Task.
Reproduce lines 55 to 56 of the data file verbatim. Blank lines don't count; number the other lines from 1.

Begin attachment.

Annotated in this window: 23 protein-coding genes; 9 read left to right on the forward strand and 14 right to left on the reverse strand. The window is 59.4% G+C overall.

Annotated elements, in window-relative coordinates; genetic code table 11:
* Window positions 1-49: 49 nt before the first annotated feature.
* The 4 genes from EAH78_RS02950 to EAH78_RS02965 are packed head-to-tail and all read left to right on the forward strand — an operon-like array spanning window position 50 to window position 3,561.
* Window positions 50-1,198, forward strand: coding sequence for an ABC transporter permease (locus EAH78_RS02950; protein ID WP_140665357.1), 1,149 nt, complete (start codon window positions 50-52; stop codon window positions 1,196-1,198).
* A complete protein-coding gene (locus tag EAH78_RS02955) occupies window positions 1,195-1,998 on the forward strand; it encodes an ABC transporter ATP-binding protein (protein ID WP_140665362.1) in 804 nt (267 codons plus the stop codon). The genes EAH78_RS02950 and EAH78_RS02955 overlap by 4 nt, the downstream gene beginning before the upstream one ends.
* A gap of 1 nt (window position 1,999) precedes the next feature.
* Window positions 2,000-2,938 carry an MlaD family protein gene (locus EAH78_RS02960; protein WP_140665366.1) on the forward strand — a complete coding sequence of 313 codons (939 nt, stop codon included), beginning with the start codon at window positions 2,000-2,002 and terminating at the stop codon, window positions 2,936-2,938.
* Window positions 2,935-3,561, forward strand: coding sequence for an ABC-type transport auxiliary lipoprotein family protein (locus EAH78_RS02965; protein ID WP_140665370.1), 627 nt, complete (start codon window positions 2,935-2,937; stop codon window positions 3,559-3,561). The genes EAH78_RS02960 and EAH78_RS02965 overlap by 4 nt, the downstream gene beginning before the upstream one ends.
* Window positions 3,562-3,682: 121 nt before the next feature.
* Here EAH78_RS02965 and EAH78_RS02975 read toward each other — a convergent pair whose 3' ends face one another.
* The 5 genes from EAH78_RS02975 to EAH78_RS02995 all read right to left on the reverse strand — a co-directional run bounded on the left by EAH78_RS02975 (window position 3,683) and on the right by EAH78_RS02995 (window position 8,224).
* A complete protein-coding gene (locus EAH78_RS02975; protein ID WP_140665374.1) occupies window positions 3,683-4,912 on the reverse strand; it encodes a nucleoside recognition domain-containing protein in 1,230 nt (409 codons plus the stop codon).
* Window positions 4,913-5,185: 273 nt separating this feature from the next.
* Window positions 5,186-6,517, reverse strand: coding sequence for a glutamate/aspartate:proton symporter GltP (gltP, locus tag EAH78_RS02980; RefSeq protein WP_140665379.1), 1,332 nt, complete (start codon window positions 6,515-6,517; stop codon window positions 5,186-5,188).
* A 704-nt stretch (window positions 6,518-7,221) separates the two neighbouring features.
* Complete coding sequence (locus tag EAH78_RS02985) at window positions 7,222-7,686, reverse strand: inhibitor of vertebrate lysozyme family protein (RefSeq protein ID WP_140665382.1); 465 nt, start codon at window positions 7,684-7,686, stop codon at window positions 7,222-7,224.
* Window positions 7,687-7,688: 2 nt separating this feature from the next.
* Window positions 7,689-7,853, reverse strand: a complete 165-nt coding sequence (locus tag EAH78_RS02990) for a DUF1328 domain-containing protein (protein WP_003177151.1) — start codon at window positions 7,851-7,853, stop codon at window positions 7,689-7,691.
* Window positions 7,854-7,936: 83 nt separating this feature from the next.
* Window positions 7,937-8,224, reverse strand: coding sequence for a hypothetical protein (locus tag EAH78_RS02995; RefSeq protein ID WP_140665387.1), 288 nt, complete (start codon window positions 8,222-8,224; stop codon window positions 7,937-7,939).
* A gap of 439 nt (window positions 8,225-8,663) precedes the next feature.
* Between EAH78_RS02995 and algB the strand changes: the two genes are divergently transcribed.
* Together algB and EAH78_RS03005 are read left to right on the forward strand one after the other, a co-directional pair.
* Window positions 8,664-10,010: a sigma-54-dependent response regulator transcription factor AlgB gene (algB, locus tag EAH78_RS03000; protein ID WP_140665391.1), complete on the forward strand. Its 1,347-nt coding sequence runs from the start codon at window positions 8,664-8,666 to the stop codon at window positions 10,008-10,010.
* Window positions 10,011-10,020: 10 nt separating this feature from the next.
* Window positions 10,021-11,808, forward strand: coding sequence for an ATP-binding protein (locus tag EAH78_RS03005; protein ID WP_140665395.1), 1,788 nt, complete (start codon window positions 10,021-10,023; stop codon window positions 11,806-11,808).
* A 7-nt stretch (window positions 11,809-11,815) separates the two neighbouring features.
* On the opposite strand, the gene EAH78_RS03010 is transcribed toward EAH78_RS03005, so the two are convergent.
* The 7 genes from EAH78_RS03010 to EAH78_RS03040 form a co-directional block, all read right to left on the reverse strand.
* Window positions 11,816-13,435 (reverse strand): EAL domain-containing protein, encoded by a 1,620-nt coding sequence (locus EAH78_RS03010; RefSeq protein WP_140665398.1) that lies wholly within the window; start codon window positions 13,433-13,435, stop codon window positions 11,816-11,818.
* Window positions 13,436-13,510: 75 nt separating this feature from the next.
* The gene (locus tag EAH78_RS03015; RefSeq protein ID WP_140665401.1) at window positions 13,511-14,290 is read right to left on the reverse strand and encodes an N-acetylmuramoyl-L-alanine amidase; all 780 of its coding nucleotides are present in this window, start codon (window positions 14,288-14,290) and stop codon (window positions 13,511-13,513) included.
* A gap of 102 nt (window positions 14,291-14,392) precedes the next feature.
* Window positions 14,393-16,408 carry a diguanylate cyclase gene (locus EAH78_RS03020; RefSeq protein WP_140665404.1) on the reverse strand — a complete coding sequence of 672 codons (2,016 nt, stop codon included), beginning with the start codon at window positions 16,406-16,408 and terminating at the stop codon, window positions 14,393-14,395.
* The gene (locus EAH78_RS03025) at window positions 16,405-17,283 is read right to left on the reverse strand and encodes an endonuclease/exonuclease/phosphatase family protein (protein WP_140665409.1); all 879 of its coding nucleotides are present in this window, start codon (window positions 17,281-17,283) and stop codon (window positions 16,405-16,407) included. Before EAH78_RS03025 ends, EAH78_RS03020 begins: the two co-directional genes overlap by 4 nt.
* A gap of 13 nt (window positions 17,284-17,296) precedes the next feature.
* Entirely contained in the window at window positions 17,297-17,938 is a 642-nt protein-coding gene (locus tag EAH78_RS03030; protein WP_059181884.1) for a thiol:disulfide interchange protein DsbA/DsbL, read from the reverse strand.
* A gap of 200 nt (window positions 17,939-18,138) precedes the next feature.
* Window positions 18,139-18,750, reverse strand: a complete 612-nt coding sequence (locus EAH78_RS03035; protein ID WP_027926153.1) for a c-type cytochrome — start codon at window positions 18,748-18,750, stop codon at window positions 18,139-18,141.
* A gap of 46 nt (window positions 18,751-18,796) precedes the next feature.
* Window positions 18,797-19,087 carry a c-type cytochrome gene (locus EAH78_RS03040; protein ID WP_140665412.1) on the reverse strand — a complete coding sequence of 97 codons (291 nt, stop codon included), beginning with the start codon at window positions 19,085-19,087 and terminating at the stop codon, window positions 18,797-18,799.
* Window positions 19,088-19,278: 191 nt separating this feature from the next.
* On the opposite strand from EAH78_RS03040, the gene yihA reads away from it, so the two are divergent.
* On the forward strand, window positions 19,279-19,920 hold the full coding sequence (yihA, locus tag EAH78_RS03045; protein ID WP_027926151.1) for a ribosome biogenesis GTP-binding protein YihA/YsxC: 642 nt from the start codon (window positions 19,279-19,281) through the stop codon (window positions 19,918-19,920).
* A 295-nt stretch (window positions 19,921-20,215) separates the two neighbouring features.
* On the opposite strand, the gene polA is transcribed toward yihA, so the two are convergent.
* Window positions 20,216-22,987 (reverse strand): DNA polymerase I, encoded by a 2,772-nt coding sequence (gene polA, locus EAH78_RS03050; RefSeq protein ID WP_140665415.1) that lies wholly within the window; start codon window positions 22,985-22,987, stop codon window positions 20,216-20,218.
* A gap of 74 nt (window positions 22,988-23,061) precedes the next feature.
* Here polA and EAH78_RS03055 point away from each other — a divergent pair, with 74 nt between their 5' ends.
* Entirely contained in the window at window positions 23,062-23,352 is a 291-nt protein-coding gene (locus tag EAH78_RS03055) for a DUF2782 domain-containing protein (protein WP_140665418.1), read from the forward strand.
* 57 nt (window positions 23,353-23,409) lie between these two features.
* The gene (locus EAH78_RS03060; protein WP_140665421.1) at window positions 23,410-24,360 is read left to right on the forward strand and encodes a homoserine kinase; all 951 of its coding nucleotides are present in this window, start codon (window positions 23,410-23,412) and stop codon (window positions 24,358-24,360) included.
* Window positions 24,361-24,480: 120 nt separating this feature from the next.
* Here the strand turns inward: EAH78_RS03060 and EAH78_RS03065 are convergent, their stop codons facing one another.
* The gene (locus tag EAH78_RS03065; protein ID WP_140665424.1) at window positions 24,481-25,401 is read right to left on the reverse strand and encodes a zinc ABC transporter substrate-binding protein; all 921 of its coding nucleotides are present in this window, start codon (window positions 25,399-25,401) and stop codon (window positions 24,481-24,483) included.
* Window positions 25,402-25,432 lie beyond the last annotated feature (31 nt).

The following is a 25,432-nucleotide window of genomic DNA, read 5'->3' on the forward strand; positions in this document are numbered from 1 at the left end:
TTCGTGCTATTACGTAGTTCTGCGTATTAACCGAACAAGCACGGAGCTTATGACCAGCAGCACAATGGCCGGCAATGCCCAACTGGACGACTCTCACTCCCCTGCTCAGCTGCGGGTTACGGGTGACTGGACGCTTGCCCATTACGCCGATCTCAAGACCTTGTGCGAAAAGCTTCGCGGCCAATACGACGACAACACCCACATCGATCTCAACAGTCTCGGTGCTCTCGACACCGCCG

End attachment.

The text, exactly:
* Here the strand turns inward: EAH78_RS03060 and EAH78_RS03065 are convergent, their stop codons facing one another.
* The gene (locus tag EAH78_RS03065; protein ID WP_140665424.1) at window positions 24,481-25,401 is read right to left on the reverse strand and encodes a zinc ABC transporter substrate-binding protein; all 921 of its coding nucleotides are present in this window, start codon (window positions 25,399-25,401) and stop codon (window positions 24,481-24,483) included.